Because I use Wilton Candy melts for this recipe, I usually just buy the color I want to use. Sometimes I will mix a few of the colors to create my own. The color can safely be adjusted using oil based colors. I’ve used the few Colour Mill colors that I have to adjust shades in the past. Technically, once you have added cream to the chocolate, it is ganache at that point and should be safe to add gel color. I did this once and it split. That day I was having other problems and I can’t for sure say it was the gel color, but I haven’t tried again. I have successfully used gel color in water ganache, but I do not like water ganache for this technique.
Q- Does it continue to run once at room temp? A- No, it sets and will not run after you let it set it in the fridge unless you melt it.
Q- What is the correct consistency? The consistency should be smooth and melty. It should melt back into itself but really the temperature is most important. Consistency should be the same each time because ratios are important.
Q- What temp do you have the cake before adding it? A- I haven’t temped my cake, but I will say I let it get as cold as it can. You’ll be adding something warm to buttercream, which melts easily. I like to decorate my cakes from frozen, so everything gets and stays cold pretty quickly. The buttercream should be cold and firm.
Q- Can you make dairy free drips? Yes, find a dairy free chocolate and make a water ganache. I’ve had good success with 6 oz chocolate to 1 oz water. Personally, I do not like water ganache for a curtain drip, the look isn’t the same. Alternatively, I’ve added butter spread to dairy free milk to make it like cream when I had no heavy cream on hand. It actually worked fabulously.
Q- How is curtain drip different to others? A- Curtain drip is where a large amount of chocolate also goes over the cake, and not solely the drip.
Q- Using bottle vs spatula? A- I like to use the bottle method only if I’m making a drip cake that has just the drip portion go over the side, not the full curtain drip. I’ve tested this and it makes ugly ripples in the chocolate on top once you go back and fill in the top, which is why using a spatula on top is best for this method.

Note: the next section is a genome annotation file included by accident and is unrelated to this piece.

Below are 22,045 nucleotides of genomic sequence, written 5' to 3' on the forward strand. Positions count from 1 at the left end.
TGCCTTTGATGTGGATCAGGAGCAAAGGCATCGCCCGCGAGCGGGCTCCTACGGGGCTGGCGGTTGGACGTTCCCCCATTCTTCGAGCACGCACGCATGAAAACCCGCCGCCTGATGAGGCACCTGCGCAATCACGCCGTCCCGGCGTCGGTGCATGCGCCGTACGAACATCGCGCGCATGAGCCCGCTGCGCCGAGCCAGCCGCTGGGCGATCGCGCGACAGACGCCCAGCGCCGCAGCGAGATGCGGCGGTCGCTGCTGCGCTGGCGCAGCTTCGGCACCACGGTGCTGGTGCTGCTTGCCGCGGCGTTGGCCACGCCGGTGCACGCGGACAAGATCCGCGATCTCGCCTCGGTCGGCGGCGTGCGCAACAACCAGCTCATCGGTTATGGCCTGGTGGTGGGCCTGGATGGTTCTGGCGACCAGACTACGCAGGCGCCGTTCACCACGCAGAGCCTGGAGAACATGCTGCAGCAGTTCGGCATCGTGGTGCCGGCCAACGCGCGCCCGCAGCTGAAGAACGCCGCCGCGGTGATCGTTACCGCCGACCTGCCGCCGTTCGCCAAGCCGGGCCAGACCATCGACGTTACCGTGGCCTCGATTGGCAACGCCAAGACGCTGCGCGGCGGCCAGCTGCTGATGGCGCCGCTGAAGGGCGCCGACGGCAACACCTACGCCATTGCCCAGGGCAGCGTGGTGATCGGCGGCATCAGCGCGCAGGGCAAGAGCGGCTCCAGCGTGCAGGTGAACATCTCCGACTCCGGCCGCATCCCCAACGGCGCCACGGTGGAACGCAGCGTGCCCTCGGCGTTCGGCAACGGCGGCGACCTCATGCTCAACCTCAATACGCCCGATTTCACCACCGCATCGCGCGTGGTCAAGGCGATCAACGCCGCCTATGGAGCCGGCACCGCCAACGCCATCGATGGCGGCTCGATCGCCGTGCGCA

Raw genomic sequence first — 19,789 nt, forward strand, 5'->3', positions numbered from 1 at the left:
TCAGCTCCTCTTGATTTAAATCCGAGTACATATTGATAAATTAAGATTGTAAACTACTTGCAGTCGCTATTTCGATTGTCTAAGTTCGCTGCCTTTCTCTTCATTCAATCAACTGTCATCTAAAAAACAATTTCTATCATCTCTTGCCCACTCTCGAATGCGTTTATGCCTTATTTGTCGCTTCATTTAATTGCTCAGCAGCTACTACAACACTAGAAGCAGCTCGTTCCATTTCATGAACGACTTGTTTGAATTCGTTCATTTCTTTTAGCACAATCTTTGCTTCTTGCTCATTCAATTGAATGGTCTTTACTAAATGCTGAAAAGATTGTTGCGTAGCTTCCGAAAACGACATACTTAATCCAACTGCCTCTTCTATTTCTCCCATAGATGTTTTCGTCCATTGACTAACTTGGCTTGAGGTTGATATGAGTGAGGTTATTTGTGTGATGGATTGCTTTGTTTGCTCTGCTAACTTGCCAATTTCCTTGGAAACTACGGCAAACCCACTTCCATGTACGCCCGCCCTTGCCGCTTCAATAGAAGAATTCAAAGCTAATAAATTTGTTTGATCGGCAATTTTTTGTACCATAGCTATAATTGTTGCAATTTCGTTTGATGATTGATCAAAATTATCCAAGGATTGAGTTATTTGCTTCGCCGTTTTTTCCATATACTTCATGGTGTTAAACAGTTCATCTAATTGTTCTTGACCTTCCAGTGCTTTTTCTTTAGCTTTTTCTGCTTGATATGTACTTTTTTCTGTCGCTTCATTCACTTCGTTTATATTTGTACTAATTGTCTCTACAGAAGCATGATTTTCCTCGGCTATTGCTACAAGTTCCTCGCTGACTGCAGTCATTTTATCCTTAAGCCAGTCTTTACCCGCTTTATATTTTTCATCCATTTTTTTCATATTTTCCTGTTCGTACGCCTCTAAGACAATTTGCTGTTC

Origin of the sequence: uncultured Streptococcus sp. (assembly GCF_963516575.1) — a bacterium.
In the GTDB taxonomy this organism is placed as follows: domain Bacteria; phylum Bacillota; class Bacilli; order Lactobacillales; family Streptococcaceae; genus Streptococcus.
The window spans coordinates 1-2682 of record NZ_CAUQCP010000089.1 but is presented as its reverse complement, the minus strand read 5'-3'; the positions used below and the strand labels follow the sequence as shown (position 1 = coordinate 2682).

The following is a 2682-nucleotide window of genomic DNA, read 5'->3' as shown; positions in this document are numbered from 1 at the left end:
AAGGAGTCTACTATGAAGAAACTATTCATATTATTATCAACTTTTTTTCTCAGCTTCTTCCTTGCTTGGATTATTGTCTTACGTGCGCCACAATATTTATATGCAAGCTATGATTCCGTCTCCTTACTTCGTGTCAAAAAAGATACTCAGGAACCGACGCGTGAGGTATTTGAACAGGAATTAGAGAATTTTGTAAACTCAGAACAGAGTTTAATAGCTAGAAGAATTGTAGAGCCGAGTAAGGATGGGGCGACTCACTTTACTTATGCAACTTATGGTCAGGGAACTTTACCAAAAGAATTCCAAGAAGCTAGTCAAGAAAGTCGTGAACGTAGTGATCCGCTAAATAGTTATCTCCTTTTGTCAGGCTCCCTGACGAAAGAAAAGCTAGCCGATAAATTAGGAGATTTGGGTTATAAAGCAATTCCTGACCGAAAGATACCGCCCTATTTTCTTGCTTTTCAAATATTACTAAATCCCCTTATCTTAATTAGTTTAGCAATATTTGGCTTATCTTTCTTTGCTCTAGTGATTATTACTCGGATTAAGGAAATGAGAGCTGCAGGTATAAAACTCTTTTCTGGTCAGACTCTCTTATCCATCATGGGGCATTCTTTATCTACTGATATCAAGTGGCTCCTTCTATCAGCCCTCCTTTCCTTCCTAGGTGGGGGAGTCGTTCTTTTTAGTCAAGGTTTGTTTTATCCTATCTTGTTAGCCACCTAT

Q- What ingredients to look for in chocolate? A- To be honest I’m still a little confused by this because Ive been told conflicting things on what’s better to use.. Chocolates with cocoa butter vs oils.. My recipe specifically uses Wilton Candy melts, not chocolate. Though, chocolate should work similarly, I don’t use it and can’t confirm how it comes out.
Q- What size cake is your recipe for? A- This recipe is the amounts I use for my standard 6 in cakes. Typically I make 6 inch wide, 2 inch tall cake layers, and I stack 3 of them. If I were going to make an 8 inch cake I would likely use around 150-200 g candy melts instead and adjust the cream to that.
Q- Do you use the entire mixture? A- Just about. There’s usually a tiny amount left in the bowl. The amount I use usually depends on how deep I want the curtain to go. If you want it to travel farther down the cake you want more. I like a deep curtain and use almost all of it depending on how it’s spreading on the top, I like it to go almost to the edge before I start spreading it over.
Q- Is it hard, does it crack? A- No, Ganache isn’t hard. It sets but shouldn’t be hard or crack.
Curtain Drip for 6 inch cake
- 100 g Wilton candy melts*
- 33 g heavy cream
To make the drip
- Put the candy melts and cream in a bowl.
- Microwave together for 30 seconds and let them sit for 1-2 minutes.
- Slowly and gently stir with a small spatula trying not to incorporate any air. If it needs to be microwaved again only do spurts of 10 seconds. You need to be certain it's smooth and totally melted.
Pouring the drip
- The drip needs to be cool enough that it won't melt your buttercream, but warm enough to be able to run down the cake. Ive poured mine at 115 degrees. The cake needs to be very cold from the fridge.
- Tap the bowl on the counter to make any air pockets rise. Pop them with a scribe or toothpick if needed.
- When the drip is ready to pour, pull your cake out of the fridge, pour it in the center, and slowly spread it over the sides with an offset spatula. Pop any air bubbles with a scribe or toothpick before it sets. Quickly put it in the fridge to set.
- I use a 3:1 ratio if you want larger or smaller amounts